As the interview was wrapping up, a male board member seated next to me patted my hand and told me that I had done a good job. He made me feel like I was ten, but deep inside I hoped he was right. I am not your typical new teacher. I am forty years old and it is a late age to enter the teaching field. I am competing with people who are vibrant twenty year olds. But I did inherit good genes – my father’s dark hair and olive skin along with my mother’s big brown eyes and petite frame. I don’t know if I would consider myself vibrant, but I have always had a free spirit. Changing jobs every two years; always searching for my place in life. Things changed nine years ago though. My spirit found ground. Mac, the man I loved, walked out on me when I was five months pregnant. He talked a good game of civic duty and responsibility but that only applied when it involved public recognition for himself. His brother convinced him that the baby and I would just hold him back politically so he lost no time in packing his bags and heading out the door. Actually he ran to the door; he wanted that political prize more than anything in the world. I wanted to fall apart, but I didn’t have that option. I had a baby on the way and she would need me to be her everything. I knew I would protect her and care for her with every breath in me. I don’t know if it was right or wrong but I made the decision I wasn’t going to play games with her heart so I made a deal with Mac; I got sole custody of Alonna and he was free and clear of any child support or us for that matter. He was free to pursue his quest for public acclaim. He jumped on the offer.
My decision meant life wasn’t always easy. There were many tears and many fears but Alonna was worth every struggle. I was devoted to her. And now my ability to provide for her rested in the hands of a group of individuals who reminded me of Mac; craving power and praise without putting forth any effort to earn it. But since teaching positions in this area are hard to come by I just had to suck it up and smile. I smiled as big as I could for them even though I wanted to tell the cell phone woman how she could use a lesson in basic manners and how the rest of the group needed lessons in common courtesy and respect. I guess I will just have to wait and see what happens.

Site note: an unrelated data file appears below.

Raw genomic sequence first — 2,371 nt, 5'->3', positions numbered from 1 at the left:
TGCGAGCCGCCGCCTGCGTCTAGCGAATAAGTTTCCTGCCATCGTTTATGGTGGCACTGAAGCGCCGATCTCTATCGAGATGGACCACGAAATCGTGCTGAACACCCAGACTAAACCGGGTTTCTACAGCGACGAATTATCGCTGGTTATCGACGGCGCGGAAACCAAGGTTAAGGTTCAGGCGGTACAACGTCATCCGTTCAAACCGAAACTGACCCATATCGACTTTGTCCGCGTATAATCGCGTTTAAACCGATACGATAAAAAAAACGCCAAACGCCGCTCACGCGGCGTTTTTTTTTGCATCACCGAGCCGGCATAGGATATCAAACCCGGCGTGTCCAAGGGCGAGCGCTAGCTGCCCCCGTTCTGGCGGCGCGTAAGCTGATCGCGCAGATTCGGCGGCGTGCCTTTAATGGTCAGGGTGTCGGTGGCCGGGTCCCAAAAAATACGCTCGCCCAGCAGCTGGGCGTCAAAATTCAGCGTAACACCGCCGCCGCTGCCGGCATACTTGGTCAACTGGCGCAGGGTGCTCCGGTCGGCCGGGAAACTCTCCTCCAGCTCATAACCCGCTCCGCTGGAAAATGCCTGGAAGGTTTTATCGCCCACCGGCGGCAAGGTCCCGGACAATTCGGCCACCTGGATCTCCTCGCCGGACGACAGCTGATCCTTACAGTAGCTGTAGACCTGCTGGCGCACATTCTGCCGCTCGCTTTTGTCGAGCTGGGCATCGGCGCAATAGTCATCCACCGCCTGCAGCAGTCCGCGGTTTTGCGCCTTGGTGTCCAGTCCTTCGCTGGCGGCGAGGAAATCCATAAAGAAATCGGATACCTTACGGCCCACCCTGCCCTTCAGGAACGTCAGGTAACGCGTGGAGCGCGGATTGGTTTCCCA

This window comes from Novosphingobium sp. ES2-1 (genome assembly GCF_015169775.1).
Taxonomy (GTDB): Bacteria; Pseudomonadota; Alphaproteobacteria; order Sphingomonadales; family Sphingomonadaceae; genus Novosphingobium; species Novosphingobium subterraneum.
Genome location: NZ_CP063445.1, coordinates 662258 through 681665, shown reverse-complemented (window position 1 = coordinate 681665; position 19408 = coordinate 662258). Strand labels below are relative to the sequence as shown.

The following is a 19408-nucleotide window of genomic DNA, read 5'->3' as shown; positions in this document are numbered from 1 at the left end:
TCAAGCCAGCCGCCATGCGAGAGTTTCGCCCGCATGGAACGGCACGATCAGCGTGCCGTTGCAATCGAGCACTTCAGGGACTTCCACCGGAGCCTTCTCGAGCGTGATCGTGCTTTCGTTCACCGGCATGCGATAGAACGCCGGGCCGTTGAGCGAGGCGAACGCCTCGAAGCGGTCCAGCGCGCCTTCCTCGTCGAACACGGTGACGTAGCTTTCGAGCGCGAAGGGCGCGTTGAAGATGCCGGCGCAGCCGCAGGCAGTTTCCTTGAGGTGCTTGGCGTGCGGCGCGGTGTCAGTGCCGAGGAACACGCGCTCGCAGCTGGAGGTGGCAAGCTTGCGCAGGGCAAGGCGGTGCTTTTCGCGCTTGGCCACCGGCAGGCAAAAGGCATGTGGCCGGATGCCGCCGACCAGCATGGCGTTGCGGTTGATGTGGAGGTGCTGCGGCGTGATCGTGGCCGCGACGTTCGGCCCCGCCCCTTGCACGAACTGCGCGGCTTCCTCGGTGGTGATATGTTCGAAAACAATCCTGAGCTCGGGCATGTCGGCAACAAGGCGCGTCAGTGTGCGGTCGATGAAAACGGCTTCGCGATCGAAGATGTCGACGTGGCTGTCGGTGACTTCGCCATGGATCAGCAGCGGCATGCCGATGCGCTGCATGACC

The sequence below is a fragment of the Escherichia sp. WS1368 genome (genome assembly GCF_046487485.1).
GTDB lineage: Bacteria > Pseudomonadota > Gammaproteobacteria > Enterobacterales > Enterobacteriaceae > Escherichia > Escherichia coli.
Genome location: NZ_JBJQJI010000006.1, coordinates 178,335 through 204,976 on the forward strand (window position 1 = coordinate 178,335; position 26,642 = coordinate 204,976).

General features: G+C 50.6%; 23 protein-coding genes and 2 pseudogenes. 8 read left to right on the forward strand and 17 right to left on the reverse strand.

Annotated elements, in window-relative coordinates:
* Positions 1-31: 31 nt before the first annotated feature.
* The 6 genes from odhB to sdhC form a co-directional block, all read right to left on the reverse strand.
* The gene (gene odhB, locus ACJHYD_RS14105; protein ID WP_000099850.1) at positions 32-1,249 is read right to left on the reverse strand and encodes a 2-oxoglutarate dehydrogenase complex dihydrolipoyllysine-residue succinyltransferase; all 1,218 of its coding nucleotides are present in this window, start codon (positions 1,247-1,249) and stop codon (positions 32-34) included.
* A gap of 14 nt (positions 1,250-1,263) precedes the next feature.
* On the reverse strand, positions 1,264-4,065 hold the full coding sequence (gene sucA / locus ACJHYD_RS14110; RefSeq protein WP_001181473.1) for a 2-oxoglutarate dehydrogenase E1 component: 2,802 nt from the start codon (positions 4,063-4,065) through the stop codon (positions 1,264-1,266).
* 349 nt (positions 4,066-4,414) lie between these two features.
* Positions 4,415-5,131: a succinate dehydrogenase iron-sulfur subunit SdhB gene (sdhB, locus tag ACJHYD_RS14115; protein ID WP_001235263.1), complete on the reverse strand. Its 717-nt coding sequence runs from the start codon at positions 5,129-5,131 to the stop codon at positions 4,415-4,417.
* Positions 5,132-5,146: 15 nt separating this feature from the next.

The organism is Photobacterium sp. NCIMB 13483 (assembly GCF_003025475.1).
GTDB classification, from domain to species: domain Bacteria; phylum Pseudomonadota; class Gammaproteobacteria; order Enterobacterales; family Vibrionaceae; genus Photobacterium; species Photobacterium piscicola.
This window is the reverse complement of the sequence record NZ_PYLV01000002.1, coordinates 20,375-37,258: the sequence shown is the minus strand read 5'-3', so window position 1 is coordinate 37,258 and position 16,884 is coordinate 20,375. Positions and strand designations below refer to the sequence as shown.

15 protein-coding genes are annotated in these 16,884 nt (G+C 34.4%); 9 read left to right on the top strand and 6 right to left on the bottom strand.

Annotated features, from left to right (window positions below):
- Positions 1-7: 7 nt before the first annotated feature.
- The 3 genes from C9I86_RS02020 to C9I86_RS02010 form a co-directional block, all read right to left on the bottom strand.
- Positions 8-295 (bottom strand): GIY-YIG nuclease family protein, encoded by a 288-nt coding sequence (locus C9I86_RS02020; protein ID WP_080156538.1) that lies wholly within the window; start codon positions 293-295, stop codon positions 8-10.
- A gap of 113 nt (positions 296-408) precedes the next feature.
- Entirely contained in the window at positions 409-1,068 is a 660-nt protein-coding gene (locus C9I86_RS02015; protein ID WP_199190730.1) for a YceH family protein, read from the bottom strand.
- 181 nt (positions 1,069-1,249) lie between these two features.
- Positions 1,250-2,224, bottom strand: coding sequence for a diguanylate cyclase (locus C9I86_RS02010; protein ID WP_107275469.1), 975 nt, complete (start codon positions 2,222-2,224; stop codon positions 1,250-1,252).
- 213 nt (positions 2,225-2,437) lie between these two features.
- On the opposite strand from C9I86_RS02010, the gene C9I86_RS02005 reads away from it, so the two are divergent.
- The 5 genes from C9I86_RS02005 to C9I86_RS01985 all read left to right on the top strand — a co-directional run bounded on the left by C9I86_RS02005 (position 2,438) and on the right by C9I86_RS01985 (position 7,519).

June 27, 2000
Wow! I feel like I can finally breathe. I have a teaching job! It is what I have been working toward for the past four years. I was officially hired this evening as the Resource Instructor for Penn. It is Pennsylvania’s first area vocational technical school. The fact that Penn is a historic school suits me. I am the descendant of George Ross the Signer, member of the First Continental Congress, Signer of The Declaration of Independence, uncle by marriage to Betsy Ross, and friend of George Washington. I like being part of something rich in history.
There is one unsettling aspect about taking the job at Penn. Legend has it there is a bad vibration in the school. Penn is closely located to Fort Liberty, a military fort where people sought refuge from Indian attacks in the 1700s and was a stop-over for Daniel Boone and his band of settlers on their way to Kentucky. There has been a lot of bloodshed over the centuries on the school’s property. It is said there is a sense of unrest there and it can affect those who spend a lot of time on the property. More than a few deaths have also occurred in the building. Is it a connection or a coincidence? The thought of the history associated with the area is intriguing for a history buff like me, but it is also a little unnerving. Actually after all of these years so is the thought of going back to high school. I just have to get through the rest of the summer and then I will have a real paycheck. Maybe we can even have a real Christmas this year. No more poster board painted Christmas trees hung on the wall and doll houses made from cardboard and wallpaper sample books.